Many citizens of the Western would answer to the affirmative. My own view is that of political realism, summarized in Hans Morgenthau's principles of political realism.
Politic's, like society in general, is governed by objective laws that have their roots in human nature which is unchanging: therefore it is possible to develop a rational theory that reflects these objective laws.
The main signpost of political realism is the concept of interest defined in terms of power which infuses rational order into the subject matter of politics, and thus makes the theoretical understanding of politics possible. Political realism stresses the rational, objective and unemotional.
Realism assumes that interest defined as power is an objective category which is universally valid but not with a meaning that is fixed once and for all. Power is the control of man over man.
Political realism is aware of the moral signifigance of political action. it is also aware of the tension between moral command and the requirements of successful political action.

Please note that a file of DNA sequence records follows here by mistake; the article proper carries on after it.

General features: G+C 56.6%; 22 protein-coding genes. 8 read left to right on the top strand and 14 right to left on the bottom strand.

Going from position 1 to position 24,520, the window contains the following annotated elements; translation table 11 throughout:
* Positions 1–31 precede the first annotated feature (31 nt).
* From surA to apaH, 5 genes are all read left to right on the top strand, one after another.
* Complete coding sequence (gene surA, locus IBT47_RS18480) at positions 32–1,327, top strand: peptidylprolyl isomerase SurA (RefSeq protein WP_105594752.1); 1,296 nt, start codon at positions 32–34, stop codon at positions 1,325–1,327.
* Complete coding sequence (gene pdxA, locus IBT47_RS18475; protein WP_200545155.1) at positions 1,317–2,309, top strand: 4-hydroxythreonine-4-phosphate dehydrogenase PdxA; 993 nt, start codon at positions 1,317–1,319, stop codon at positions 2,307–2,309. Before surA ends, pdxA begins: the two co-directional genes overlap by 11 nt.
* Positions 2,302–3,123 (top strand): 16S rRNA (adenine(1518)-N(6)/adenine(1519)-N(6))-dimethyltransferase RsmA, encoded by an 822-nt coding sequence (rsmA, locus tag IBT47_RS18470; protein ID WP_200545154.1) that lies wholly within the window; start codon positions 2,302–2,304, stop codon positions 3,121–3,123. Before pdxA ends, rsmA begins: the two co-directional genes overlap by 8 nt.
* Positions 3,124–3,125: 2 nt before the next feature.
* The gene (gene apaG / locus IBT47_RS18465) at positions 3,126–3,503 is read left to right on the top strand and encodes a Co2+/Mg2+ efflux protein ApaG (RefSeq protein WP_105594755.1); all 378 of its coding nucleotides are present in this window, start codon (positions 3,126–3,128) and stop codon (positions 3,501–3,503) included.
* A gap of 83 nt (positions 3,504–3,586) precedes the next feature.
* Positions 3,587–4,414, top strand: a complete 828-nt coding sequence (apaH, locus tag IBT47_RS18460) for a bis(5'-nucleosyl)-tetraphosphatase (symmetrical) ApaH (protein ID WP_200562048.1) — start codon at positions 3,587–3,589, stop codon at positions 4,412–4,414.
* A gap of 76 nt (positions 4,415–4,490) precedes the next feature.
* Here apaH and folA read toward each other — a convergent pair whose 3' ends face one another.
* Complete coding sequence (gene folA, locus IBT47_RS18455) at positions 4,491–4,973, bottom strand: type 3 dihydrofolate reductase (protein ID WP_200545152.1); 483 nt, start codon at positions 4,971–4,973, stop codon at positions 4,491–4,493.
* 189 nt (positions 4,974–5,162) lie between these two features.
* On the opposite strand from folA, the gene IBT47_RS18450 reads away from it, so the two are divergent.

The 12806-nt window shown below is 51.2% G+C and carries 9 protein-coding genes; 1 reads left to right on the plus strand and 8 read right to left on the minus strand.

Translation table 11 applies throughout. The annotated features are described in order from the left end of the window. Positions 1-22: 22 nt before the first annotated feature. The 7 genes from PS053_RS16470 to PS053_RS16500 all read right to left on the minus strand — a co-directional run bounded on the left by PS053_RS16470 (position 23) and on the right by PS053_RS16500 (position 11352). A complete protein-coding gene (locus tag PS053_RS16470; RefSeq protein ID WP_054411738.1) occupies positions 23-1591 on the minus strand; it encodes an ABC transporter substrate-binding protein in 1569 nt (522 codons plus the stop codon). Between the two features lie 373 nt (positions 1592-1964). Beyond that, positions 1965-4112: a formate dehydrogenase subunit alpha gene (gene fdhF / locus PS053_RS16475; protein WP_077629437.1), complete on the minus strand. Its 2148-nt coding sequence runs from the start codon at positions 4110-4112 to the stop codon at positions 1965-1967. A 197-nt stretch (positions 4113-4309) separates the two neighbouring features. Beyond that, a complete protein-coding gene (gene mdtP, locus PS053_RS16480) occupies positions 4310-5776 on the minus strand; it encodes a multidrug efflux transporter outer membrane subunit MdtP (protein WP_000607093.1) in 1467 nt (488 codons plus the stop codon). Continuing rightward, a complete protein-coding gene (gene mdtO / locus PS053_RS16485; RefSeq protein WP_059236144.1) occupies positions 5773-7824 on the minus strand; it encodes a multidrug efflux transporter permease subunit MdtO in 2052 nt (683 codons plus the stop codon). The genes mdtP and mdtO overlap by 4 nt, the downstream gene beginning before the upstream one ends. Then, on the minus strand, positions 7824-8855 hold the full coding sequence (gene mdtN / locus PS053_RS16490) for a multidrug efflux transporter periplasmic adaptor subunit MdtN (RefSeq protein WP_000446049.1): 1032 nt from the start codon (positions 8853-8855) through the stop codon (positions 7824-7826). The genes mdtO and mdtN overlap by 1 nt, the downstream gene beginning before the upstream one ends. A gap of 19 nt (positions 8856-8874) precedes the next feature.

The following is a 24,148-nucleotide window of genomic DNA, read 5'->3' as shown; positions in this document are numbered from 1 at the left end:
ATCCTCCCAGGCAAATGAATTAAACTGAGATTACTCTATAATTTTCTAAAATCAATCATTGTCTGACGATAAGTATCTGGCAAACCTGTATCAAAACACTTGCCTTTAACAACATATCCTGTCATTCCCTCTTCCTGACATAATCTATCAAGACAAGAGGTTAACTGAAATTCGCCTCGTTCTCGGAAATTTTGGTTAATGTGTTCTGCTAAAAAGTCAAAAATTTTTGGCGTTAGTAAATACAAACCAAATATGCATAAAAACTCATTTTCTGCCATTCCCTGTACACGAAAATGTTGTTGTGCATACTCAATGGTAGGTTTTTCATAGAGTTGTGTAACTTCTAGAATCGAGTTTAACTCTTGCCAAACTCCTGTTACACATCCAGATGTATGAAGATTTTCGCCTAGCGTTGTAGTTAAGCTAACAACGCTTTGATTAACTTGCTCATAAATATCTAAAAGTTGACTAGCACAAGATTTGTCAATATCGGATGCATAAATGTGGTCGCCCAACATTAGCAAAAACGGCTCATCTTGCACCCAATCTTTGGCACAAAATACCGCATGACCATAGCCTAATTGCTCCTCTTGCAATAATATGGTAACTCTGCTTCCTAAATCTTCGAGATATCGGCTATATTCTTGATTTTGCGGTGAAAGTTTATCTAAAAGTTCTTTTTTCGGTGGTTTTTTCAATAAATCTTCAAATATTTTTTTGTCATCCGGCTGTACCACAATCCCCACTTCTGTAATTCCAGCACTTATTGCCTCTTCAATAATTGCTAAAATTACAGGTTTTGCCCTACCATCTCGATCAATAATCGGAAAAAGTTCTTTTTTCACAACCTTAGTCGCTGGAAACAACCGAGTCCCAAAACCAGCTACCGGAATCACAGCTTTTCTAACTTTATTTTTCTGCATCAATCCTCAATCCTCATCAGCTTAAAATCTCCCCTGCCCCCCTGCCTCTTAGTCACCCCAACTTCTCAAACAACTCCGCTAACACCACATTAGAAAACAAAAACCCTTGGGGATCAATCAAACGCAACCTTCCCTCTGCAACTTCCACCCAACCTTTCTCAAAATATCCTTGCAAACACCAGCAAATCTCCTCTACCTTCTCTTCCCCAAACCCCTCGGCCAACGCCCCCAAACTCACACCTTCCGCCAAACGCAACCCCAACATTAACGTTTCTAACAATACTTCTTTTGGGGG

Political realsim refuses to identify the moral aspirations of a particular nation with the moral laws that govern the universe. It is the concept fo interest defined in terms of power that saves us from the moral excess and political folly.
The political realist maintains the autonomy of the political sphere. He asks "How soes this policy affect the power of the nation?" Political realism is based on a pluralistic conception of human nature. A man who was nothing but "political man" would be a beast, for he would be completely lacking in moral restraints. But, in order to develop an autonomous theory of political behavior, "political man" must be abstracted from other aspects of human nature.